What is the truth about Islam: A religion of Peace or War?

Understanding the questions of “Why don’t Muslims condemn terrorism” and violence in Islam. Photo: Protests against Islamophobia (AP)

WASHINGTON, January 7, 2014 — Throughout the world it is commonly asserted that Islam is a religion of violence, misogyny, and a host of other negative attributes.

Such attitudes have been held for centuries, but never entered the mainstream until the September 11, 2001 attacks on the World Trade Center and Pentagon.

After the attacks, politicians and media alike have considered it “open season” on the reputation of the religion, and have turned Muslim adherents into cartoon like “evil villains.”

However, the idea that every single Muslim in the entire world promotes or admires violence is false. The idea that most Muslims are in favor of violence or hatred is equally false, and not proven by any measure or statistic ever conducted.

Of course, those who seek to vilify more than a 1.6 billion Muslims in the world do so with a serious disregard for logic or morality. In 2010, Congresswoman Debbie Riddle and Congressman Louie Gohmert put a theory into the public discourse, that there was such a thing as a “terror baby.”

Despite the moral depravity of referring to infants as terrorists, Congressman Gohmert defended the notion and got into a shouting match with CNN’s Anderson Cooper, insisting on the validity of his idea.

Unfortunately, there are real world ramifications of using TV and media to vilify innocent people. According to the Department of Justice, “The percentage of hate crimes motivated by religious bias more than doubled between 2003-06 and 2007-11 (from 10% to 21%).”

Last Spring, the South Law Poverty Center reported “Hate crimes against perceived Muslims, which jumped 50% in 2010 largely as a result of anti-Muslim propagandizing, remained at relatively high levels for a second year in 2011, according to the FBI’s new national hate crime statistics.

The most commonly leveled charge against Muslims is, “Why don’t they condemn terrorism?”

For most Muslims, this is the most frustrating accusation, simply because Muslims have loudly condemned terrorism in every circumstance possible. Unfortunately, for unknown reasons, the media has ignored such condemnations in favor of a different narrative.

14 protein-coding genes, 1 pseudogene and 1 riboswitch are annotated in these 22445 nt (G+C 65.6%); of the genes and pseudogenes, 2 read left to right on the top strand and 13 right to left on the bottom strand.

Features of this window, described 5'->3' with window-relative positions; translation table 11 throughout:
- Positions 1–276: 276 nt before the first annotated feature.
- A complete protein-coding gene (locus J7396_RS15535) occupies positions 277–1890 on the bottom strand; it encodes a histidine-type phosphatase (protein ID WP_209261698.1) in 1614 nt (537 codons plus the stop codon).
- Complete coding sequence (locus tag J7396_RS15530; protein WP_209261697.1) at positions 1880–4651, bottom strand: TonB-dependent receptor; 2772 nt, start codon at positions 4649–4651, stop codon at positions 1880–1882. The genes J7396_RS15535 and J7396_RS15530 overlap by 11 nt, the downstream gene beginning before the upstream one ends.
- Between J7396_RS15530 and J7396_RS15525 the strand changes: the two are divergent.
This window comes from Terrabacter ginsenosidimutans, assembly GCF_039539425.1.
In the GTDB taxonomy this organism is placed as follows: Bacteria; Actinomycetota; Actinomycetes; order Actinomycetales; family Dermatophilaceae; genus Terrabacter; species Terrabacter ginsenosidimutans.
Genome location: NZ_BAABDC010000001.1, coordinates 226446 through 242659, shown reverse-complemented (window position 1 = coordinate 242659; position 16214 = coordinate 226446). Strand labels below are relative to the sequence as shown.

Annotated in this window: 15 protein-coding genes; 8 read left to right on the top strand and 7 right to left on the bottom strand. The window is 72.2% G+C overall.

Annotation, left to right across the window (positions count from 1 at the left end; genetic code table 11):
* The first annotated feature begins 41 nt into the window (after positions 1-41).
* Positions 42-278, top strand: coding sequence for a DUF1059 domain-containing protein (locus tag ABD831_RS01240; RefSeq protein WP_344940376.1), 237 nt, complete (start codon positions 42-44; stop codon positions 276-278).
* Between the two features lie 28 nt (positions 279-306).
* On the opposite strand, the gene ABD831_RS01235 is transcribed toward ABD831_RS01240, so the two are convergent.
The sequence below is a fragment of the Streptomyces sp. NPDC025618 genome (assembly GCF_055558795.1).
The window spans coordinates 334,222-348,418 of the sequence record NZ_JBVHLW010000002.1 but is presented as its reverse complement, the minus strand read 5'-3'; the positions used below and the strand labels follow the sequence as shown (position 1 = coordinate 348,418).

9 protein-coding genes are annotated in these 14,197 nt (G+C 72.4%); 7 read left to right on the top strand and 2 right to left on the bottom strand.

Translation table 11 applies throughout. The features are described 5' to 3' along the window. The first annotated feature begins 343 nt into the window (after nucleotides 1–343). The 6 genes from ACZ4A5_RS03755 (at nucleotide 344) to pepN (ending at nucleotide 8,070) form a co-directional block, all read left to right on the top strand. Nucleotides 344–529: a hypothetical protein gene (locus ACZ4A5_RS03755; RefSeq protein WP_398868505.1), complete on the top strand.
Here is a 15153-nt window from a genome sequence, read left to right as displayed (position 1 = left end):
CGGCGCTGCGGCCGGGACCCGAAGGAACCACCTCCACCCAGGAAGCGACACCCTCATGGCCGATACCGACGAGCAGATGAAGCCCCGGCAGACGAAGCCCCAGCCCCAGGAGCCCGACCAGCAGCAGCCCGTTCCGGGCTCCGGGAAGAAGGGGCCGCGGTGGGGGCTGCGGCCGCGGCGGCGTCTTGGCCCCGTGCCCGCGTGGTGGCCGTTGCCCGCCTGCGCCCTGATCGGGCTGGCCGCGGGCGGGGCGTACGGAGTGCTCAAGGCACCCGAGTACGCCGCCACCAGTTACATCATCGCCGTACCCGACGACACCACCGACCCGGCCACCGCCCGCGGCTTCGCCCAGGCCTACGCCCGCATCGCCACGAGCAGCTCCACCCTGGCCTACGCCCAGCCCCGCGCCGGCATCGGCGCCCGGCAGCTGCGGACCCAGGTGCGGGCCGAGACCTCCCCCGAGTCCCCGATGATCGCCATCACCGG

After 9/11 for example, every major Muslim organization in the United States condemned the attacks immediately following their occurrence. Most Muslim groups referred to it as an act of terror and the behavior of cowards. Almost every single Muslim country or religious leader in the entire world condemned the attacks within 24 hours.

Last year, the country’s top Muslim organizations: UMAA, ISNA, MPAC, and others all condemned the Boston Marathon bombings within hours of the attack. Regardless of this fact, almost no major media mentioned that Muslims overwhelmingly supported the US and opposed the terrorists in the face of attack.

The second accusation is that the holy book of Islam, the Quran, is a book of violence.

It has become commonplace for un-sourced email chains to decry the Quran with either false quotes or statements taken out of context. In most cases, the Quranic verses cited are actually in reference to allowing individuals to defend themselves. How they are presented, however, is often in the context of a type of plan for world domination that would give comic book writers pause.

Professor Juan Cole, MIT, counters this viewpoint with an analysis of the Quran.

“[Quran] 25:63:The worshippers of the All-Merciful are they who tread gently upon the earth, and when the ignorant address them, they reply, “Peace!”

“The small Muslim community in Mecca faced much harassment and persecution. The ‘ignorant’ in this verse are the militant polytheists who hate the monotheistic message of Islam. What they ‘speak’ to the Muslims is abuse and taunts…

“One name for God in Islam is al-Rahman, or the All-Merciful. This verse chooses that epithet for the divine, it seems to me quite deliberately in this context. The Muslims are the worshippers of the All-Merciful. It is implied that they are expected to exemplify this divine attribute in their own lives, and to show mercy, compassion and forebearance to others…

“So what do they do when the ‘ignorant’ Meccans curse them, taunt them, and harass them?

“They reply, ‘Peace be upon you.’ They wish their tormentors peace, and in so doing they pledge their own nonviolence toward them.”

Professor Cole continues with his analysis of the Quran in a series called Peace and Love in Quran.

Of course, there are many other questions about Islam:

  • Aren’t most Muslims terrorists?
  • Why are Muslim women subjugated?
  • Is it safe for Muslims to live in my community?
  • Are Islam and American culture compatible?
  • Can Muslims be loyal to the United States?

These and more will be covered in the next parts to this article. Check back soon for the latest updates. 


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Rahat Husain

Rahat Husain has been working as a columnist since 2013 when he joined the Communities. With an interest in America and Islam, Rahat is a prolific writer on contemporary and international issues.

 

In addition to writing for the Communities, Rahat Husain is an Attorney based in the Washington DC Metropolitan area. He is the Director of Legal and Policy Affairs at UMAA Advocacy. For the past six years, Mr. Husain has worked with Congressmen, Senators, federal agencies, think tanks, NGOs, policy institutes, and academic experts to advocate on behalf of Shia Muslim issues, both political and humanitarian. UMAA hosts one of the largest gatherings of Shia Ithna Asheri Muslims in North America at its annual convention.

 

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